What Do I Need to Do After the Deposition to Complete the Deposition Process?
When the deposition is over, you’ll speak to us, head to your car, and go home. Probably you will head for the couch, ice cream, and a comforting TV show. You’ll be relieved and tired. Hopefully, you will feel that you’ve done well at deposition and helped move the case forward. But this isn’t where the deposition process, and your role in it, ends.
After you leave, the court reporter will take all of your testimony and compile that into a book, which is called a deposition transcript or in New York practice terms, an “EBT” or “Examination Before Trial” transcript. The court reporter will send this transcript to the defense attorney, who will in turn send it to us. You will then have 60 days to read the transcript and look for any errors the court reporter may have taken down before returning it to us so we can return it to the defense. Before you return it, you have to execute it before a notary public.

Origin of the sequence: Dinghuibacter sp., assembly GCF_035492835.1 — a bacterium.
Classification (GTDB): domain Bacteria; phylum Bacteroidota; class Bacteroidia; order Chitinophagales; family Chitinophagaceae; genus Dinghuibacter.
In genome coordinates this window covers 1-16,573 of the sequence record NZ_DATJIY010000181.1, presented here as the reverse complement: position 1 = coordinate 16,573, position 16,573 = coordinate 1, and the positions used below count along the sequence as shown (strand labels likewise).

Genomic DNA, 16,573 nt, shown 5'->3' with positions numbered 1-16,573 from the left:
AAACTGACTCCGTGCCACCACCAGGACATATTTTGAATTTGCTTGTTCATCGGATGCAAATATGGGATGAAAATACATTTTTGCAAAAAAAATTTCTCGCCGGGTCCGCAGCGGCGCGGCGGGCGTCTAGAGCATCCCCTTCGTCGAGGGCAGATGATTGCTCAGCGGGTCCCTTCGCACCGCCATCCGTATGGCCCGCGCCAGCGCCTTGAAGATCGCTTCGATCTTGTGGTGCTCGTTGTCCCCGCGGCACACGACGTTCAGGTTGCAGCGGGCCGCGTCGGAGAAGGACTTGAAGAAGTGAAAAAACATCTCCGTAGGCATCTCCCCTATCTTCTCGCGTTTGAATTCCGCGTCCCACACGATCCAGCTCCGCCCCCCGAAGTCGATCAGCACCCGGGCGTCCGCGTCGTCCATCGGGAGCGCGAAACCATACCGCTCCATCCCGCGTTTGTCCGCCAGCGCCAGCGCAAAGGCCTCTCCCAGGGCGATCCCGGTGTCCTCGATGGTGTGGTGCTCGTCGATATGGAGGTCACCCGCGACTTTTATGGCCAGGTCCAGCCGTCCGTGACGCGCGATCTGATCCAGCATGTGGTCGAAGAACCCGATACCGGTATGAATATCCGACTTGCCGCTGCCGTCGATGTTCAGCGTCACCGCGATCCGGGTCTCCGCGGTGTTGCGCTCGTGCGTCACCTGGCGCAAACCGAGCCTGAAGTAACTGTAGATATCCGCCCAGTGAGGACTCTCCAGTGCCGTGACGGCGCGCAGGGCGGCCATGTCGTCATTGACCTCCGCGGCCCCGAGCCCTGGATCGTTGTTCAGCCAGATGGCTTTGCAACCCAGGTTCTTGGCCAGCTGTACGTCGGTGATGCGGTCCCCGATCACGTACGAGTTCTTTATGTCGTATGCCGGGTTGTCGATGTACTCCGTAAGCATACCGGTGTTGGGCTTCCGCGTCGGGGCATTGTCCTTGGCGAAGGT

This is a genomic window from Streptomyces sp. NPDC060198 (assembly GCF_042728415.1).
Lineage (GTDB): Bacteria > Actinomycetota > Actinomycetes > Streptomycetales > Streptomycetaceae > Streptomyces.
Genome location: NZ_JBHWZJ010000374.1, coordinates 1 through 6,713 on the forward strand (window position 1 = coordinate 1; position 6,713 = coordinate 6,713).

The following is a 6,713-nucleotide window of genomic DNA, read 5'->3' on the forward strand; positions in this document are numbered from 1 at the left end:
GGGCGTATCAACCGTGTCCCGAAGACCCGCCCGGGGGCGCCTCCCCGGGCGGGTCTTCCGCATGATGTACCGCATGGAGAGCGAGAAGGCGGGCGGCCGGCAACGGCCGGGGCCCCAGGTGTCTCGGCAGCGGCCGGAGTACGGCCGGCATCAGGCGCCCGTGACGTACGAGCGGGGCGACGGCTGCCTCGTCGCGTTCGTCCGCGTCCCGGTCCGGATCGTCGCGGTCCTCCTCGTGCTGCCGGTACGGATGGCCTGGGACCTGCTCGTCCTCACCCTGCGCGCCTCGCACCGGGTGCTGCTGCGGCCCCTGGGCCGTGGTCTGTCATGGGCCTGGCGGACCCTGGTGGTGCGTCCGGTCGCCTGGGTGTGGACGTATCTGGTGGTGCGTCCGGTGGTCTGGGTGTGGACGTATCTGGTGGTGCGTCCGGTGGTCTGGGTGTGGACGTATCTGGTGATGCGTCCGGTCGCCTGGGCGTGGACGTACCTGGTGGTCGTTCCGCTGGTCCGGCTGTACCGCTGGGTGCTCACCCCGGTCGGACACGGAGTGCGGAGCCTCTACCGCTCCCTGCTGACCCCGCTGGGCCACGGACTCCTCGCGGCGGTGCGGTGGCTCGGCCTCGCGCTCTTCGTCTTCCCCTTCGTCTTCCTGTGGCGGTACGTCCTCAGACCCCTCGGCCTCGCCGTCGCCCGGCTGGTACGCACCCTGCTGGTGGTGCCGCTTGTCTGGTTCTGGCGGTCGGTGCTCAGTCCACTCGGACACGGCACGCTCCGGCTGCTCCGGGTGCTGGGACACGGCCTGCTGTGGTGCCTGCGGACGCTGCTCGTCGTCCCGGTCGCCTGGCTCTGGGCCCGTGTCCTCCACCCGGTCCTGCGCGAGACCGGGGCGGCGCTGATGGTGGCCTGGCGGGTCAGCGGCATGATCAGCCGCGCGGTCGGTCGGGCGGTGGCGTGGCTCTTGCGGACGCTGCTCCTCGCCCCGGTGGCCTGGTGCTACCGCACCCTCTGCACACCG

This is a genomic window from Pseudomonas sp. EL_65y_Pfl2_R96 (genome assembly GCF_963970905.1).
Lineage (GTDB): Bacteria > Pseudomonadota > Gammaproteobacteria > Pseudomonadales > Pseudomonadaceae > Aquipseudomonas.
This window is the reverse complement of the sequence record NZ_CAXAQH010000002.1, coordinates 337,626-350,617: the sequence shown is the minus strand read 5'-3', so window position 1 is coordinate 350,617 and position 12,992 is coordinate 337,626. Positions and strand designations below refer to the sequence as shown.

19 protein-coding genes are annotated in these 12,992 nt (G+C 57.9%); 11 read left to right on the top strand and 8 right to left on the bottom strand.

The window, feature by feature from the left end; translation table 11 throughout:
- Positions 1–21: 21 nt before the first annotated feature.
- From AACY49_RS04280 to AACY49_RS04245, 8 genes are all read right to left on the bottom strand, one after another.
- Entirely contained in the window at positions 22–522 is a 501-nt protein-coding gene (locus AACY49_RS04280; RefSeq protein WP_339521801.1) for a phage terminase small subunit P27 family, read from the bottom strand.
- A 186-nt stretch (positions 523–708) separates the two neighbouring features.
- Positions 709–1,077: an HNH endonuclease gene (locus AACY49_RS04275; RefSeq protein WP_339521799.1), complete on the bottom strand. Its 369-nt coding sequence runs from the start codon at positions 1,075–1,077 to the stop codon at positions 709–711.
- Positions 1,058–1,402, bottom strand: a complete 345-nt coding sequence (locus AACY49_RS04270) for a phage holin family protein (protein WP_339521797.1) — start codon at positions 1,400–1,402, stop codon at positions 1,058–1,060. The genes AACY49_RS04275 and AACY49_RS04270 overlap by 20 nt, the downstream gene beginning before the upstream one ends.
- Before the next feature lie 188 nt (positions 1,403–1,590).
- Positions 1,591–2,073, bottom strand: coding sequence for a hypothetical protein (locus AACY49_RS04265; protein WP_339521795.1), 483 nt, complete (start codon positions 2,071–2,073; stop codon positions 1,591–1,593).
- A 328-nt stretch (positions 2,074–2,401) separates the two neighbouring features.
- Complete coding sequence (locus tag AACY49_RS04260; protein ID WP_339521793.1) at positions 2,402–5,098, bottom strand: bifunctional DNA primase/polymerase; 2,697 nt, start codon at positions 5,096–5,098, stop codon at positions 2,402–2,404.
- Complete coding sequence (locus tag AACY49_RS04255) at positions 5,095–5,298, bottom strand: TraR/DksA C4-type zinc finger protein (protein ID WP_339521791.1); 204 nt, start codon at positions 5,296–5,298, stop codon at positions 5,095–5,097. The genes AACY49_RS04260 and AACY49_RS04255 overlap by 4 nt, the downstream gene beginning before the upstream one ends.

What kind of errors are we looking for, and what can we do with those errors if we find them? Basically, we are looking for clear errors in your transcribed testimony. For instance, if the court reporter has taken down the word “yes” when you said “no” then of course this is something that must be changed. We’ll also look to see if the court reporter took down or misspelled words. However, if you would simply like to change the way you said something because you think you could do a better job, that’s not an “error” we will recommend you go back and change. If there are valid errors, we’ll have you execute what is called an errata sheet which is attached to the transcript to make those changes. That errata sheet also has to be executed before a notary public. (If there are no changes, you don’t do anything with the errata sheet). You send the executed deposition transcript back us with the executed errata sheet if any changes and we send it to the defense attorney.
Why Is My Deposition Testimony So Important in a New York Personal Injury Case?